Can’t take it: Workplace stress is mounting in the recession. *iStock photo
Can’t take it: Workplace stress is mounting in the recession. *iStock photo

FRIDAY, MARCH 9: On-the-job stress is on the rise in Bermuda, according to experts.

Doris DeCosta, executive director of counselling service Employee Assistance Programme (EAP) said increasing numbers of people were seeking help to deal with work-related problems as the recession continues to bite.

She added: “There’s a lot of information out there about unemployed people, but not much about people who are working and feeling pressured in the workplace.

“People talk about doing more with less – but that definitely has an impact on employees.

“We get a lot of people who have anger management issues, especially among men. I wouldn’t say it was a big spike, but it’s there as an issue.

“We try to give people techniques to manage their anger and how to control it so, at the end of the day, they don’t lose their jobs.”

Meanwhile, the Chamber of Commerce said company bosses – who were having to make decisions to lay people off or go under – were struggling under the pressure as well, with some opting not to pay themselves to keep workers in jobs.

Ms DeCosta said that the EAP service saw more than 1,000 people in 2011 – and that the number of people seeking help was likely to be higher this year.

She added that the recession affected not only workers, but could have a major impact on family life as well.

She added: “One thing we see is that people are stressed by the recession. We’re seeing an increase in the numbers of spouses of people who may have lost their jobs seeking help, as well as people who have lost their jobs.

“Unemployment causes problems in a marriage or relationship. One isn’t working and there’s an increased burden on the other. There are also role reversal issues which cause stress and we’ve seen a bit of an increase in that.”

EAP is funded by its 220 member companies, which have a combined workforce of almost 16,000.

Ms DeCosta said that the service also offered four sessions to help staff made redundant to cope. She added: “Once people leave a company, often they don’t want to have anything more to do with it but I think people often need help with things like money management.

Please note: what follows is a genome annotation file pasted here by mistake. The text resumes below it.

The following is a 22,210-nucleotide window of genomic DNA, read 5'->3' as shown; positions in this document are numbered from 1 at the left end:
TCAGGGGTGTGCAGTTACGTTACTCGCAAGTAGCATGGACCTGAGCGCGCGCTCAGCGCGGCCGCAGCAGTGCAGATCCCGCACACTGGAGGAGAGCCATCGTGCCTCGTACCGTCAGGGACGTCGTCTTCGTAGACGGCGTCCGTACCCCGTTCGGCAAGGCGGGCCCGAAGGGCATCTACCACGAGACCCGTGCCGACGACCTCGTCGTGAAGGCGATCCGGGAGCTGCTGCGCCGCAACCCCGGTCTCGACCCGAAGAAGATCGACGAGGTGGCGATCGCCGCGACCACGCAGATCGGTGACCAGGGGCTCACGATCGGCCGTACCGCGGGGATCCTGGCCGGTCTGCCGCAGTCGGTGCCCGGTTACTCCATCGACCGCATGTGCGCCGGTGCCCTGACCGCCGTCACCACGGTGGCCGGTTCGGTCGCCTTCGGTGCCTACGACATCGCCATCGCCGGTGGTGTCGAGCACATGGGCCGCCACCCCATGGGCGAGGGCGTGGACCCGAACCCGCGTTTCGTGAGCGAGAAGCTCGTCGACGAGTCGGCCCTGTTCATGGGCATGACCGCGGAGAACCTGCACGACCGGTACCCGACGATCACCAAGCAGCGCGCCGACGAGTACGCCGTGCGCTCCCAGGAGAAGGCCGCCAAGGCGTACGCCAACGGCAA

“When you lose your job, it’s a huge shock — when you are supported, it’s maybe not so much of a shock, but some companies don’t have that luxury. Things happen and boom, things come out of left field suddenly and people are left with serious problems.”

Ms DeCosta was speaking after the EAP launched a weekly radio radio programme called Workplace Matters with the Bermuda Broadcasting Company, which will run until mid-April.

The series, on 89.1FM at 12.30pm on Tuesdays and Thursdays, will focus on topics like bullying and violence in the workplace and depression.

Ms DeCosta said that companies had a responsibility to help prepare their staff for a round of cuts – and that failure to do so could lead to serious problems for the firm as well as individual workers.

She added: “People ‘going postal’ is not to be taken lightly. How these things are done can have a huge impact on organisations.

“I do advise employers to prepare their staff to take job losses and I’d also ask people to take advantage of counselling after they’ve left a job.

“In other jurisdictions, people get benefits when they’re unemployed. If people don’t have their financial act together, unemployment can be extremely stressful in Bermuda. There aren’t a whole lot of different types of institutions people can go to.

“Resources are limited in terms of jobs and benefits. It can be very difficult being unemployed in Bermuda and that’s a lesson we are really going to have to learn.”

Chamber of Commerce executive vice-president Joanne MacPhee said: “We applaud the work that the EAP does to assist employees.

“We’re all aware of the fact that there is increased stress on everyone – both employers and employees.

“Employers don’t want to make redundancies or decrease the size of the workforce – we know of employers who are not paying themselves in order to pay their employees.

“It’s unbelievable stress, unbelievable and there’s not a sector of our economy which isn’t struggling right now. They are all suffering and suffering a lot of stress as well.

“A lot of people just don’t believe employers care. But they know each of their employees has a life and know the implications of redundancy for people and their families.”

Ms MacPhee added: “Other than trying to promote growth in our economy, there’s not much we can do. And that won’t happen in the current climate. Our economists are advising us we’ve not bottomed out yet and we believe there will be further shrinkage in the economy.”